Meet the 'laserist'

Posted on August 10, 2021


  Today’s blog is really a feature story about the man who owns a laser show production company. He’ll be bringing his incredible drive-in laser show to Quassy on Sept. 9. Enjoy the read!


  Bob Teorey doesn’t grow tired of hearing the oohs and ahhs during the spectacular shows he produces using light – laser light that is.

    “I never planned on it turning into a career,” Teorey, 59, reflected on the business he founded in 1985. “I was in band lighting years ago and started working with a small helium/neon gas tube (red) laser as a hobby.”

  To get his name out as an emerging “laserist” in the Minneapolis area, he did a lot of freebees and took his first paying job when a local politician wanted his name up in laser light.

   “After that job, a light bulb went off in my head and I thought, hey, I can make a living at this. I started doing some planetarium laser shows and then worked into corporate events,” he added. “Back then, there was really nothing that would train you for this kind of business, so I really learned on the road of hard knocks.”

   But two shows in particular - Laser Zeppelin and Laser Floyd (based on the music of legendary rock bands Led Zeppelin and Pink Floyd) - really helped propel Teorey’s company into the spotlight.

   From there the sky hasn’t even been the limit for Laser Encore as the firm continues to branch out to satisfy a growing hunger for this unique medium.

  But a lot has changed – especially in the equipment – during the 30-plus years of putting light to work to entertain crowds at various events and venues worldwide.

  “When I started, we were using large gas tube lasers which required three-phase power and had to be water cooled,” Teorey noted. “In 2000 I started to buy solid state lasers known as YAGs. They emitted green beams of light through a yttrium-aluminum-garnet crystal and were great for aerial effects.”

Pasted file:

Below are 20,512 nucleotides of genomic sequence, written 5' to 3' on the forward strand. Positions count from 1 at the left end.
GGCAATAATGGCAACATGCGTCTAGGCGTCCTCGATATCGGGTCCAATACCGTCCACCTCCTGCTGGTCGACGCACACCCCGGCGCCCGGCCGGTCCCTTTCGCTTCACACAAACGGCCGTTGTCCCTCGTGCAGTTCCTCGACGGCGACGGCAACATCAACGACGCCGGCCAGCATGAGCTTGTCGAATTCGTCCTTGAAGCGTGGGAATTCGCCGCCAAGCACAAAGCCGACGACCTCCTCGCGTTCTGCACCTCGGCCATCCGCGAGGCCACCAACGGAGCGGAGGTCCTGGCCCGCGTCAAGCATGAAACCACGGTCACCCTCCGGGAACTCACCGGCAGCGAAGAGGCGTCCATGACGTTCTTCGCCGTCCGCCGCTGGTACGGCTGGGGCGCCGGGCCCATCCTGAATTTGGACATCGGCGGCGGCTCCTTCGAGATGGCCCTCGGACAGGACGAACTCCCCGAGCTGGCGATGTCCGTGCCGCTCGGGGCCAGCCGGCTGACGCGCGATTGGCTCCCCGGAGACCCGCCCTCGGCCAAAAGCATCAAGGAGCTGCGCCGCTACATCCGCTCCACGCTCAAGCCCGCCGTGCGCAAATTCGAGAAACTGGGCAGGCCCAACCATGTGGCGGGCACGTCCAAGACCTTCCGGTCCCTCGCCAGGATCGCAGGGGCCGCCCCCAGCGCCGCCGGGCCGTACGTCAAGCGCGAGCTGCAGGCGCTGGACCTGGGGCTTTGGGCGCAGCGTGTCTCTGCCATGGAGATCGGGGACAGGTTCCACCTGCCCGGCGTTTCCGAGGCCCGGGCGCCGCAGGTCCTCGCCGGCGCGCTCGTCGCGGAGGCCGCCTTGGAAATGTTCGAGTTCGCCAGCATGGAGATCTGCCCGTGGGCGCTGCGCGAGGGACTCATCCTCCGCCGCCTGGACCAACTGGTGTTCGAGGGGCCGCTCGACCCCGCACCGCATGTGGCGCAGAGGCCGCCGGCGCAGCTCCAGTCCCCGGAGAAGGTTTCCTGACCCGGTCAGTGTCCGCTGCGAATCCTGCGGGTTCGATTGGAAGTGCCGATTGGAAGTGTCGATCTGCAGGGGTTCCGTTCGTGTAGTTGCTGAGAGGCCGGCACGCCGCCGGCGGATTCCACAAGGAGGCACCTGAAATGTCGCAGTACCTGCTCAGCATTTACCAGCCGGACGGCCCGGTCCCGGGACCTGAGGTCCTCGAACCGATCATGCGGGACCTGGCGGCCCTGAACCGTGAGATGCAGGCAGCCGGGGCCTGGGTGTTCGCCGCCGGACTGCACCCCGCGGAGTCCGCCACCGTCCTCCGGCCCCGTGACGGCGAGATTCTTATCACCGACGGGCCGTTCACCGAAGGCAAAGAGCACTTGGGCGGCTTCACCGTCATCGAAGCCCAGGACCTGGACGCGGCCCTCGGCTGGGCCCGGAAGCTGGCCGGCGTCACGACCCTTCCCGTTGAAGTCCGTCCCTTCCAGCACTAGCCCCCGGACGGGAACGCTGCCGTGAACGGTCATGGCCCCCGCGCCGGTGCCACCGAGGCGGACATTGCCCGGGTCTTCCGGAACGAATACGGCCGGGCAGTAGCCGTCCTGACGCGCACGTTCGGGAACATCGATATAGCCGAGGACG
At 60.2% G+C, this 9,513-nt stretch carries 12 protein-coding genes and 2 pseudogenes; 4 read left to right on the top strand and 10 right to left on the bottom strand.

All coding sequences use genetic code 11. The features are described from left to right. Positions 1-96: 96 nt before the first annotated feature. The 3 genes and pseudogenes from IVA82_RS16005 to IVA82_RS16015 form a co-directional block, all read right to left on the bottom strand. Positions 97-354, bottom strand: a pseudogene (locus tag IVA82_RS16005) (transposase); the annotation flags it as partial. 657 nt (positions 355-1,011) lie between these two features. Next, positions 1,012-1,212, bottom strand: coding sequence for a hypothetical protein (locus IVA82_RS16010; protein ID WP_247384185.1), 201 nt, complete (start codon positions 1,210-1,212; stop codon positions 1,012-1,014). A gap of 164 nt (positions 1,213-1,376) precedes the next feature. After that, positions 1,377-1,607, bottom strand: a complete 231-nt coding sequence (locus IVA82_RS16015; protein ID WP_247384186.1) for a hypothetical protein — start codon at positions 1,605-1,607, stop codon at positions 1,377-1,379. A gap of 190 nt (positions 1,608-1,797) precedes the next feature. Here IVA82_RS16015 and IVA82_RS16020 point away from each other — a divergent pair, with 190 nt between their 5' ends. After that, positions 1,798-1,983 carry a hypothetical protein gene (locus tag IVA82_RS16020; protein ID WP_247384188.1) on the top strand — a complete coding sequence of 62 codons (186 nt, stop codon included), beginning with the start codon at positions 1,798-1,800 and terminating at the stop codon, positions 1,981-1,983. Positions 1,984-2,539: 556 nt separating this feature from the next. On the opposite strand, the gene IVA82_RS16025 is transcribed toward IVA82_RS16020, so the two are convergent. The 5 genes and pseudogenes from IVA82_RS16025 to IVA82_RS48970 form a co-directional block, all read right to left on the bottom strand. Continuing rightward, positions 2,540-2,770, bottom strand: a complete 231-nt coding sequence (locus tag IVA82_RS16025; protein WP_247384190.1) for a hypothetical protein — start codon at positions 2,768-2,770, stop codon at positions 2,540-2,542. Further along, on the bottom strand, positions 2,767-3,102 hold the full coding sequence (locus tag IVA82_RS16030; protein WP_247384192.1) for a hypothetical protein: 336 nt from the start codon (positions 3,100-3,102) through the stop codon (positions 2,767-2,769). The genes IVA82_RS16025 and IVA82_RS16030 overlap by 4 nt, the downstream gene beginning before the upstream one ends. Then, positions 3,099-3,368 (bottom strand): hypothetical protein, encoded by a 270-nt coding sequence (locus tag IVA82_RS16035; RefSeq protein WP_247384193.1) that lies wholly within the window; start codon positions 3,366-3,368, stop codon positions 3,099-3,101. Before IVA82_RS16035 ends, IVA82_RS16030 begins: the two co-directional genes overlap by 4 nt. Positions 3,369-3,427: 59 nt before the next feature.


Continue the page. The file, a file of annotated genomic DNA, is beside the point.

As for the older, gas lasers he said: “They are powerful, but inefficient when it comes to operation. They need lots of power and produce wasted heat - thus have to be cooled with water. Some of the gas tube lasers were up to four feet in length”

  Teorey built his company’s lasers for many years, but today purchases all solid state units from other supplies.

  “To do more than three lasers at any location years ago was a massive undertaking,” he asserted. “It would take a truckload of gear. Four or five years ago were we using up to five lasers at any given show. Today it’s eight to 10.”

  The older gear was expensive, too, costing “hundreds of thousands of dollars” for a handful of lasers to do a show.

  “It’s still expensive, but we have more of it (lasers),” he said his current-day equipment.

Brighter, Not Bigger

  And when it comes to producing a great laser show, Bob Teorey will be the first to tell you that bigger is not necessarily better.

  “Brighter is the better word in our industry,” he said of putting on a spellbinding production.

  The incredibly brilliant laser beams used in today’s Laser Encore productions are from what he calls “direct diode units.”

    “We use rows and rows of these diodes to build and bump the power to get a high-powered laser system,” he said of the latest technology. “Each laser system can produce any color, shape or graphic – wherever your imagination takes you.”